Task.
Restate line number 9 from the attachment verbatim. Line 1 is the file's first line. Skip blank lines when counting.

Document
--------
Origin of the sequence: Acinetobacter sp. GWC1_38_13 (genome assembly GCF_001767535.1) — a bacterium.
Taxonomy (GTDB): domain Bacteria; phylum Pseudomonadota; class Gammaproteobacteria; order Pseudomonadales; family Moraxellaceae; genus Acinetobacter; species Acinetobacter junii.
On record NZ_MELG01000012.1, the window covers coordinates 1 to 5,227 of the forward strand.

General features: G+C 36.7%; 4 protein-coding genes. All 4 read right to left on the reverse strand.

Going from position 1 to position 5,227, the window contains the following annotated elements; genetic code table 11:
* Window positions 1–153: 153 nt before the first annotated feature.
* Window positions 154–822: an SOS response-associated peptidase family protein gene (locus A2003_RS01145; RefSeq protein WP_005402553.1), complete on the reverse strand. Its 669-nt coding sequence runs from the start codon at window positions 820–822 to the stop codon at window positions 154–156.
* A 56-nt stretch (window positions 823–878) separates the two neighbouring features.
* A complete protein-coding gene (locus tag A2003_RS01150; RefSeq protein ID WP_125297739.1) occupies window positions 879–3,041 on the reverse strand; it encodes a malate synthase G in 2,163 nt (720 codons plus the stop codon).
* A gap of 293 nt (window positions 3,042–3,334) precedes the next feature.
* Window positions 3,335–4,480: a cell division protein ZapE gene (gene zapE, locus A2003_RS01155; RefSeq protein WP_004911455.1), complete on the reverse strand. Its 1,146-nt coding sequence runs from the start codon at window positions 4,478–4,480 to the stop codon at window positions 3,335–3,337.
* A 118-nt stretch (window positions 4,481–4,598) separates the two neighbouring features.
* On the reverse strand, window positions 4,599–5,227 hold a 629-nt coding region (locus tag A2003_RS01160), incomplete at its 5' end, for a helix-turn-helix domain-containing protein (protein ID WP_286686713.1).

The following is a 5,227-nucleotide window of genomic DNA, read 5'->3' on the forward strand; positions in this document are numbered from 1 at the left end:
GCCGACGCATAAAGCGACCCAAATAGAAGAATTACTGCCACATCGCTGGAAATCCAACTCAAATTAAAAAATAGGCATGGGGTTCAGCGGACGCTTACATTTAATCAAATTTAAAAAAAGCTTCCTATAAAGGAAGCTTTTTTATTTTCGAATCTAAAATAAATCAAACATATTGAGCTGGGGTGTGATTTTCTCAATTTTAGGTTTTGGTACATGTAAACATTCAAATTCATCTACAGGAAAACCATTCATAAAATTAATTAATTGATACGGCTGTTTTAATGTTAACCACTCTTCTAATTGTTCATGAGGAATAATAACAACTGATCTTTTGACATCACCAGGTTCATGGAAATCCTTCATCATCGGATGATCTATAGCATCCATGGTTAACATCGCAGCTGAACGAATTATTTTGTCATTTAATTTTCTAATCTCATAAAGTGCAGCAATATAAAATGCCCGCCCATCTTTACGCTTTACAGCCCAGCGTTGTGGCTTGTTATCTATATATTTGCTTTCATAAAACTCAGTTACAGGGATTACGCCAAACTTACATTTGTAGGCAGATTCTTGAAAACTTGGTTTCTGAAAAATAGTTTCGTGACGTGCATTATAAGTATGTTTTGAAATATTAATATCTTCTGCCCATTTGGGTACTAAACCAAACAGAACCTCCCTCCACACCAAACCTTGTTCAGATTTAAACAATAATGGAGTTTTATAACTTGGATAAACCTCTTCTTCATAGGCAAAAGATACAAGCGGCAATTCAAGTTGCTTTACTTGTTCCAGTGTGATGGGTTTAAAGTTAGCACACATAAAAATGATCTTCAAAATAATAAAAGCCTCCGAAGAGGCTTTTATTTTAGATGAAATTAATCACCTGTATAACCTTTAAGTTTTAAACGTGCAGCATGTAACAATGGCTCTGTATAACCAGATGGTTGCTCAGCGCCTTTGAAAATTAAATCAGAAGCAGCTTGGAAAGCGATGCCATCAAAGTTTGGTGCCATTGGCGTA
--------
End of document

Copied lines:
* A complete protein-coding gene (locus tag A2003_RS01150; RefSeq protein ID WP_125297739.1) occupies window positions 879–3,041 on the reverse strand; it encodes a malate synthase G in 2,163 nt (720 codons plus the stop codon).